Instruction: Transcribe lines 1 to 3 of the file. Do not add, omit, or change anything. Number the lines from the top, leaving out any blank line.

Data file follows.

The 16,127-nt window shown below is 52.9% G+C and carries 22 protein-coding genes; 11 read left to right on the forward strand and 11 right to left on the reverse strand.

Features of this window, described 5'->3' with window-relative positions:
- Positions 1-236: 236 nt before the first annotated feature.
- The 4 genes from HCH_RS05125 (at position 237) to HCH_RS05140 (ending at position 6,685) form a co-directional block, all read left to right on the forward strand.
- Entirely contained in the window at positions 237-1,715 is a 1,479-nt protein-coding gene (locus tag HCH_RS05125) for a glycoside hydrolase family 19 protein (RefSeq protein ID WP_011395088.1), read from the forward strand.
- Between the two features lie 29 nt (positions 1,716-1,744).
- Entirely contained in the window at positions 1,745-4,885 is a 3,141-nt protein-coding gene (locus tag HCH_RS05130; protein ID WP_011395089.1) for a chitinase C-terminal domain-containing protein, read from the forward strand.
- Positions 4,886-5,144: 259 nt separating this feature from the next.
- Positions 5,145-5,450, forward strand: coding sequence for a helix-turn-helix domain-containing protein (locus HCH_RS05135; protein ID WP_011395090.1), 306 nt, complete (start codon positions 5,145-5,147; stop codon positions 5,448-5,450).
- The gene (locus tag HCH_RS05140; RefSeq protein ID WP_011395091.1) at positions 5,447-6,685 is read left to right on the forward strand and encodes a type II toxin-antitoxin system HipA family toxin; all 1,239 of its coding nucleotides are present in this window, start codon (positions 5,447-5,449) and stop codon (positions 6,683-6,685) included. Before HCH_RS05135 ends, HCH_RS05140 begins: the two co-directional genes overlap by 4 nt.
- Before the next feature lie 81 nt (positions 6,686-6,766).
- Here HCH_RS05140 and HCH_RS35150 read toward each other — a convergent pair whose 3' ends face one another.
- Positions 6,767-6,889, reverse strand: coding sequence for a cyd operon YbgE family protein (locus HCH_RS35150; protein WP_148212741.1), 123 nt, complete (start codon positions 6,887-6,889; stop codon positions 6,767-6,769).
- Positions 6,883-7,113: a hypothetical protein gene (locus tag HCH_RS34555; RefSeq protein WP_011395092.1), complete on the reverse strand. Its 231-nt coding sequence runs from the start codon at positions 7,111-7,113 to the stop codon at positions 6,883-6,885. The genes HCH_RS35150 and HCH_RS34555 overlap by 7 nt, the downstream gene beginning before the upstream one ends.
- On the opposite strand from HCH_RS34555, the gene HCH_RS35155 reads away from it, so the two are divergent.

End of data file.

The 16,127-nt window shown below is 52.9% G+C and carries 22 protein-coding genes; 11 read left to right on the forward strand and 11 right to left on the reverse strand.

Features of this window, described 5'->3' with window-relative positions:
- Positions 1-236: 236 nt before the first annotated feature.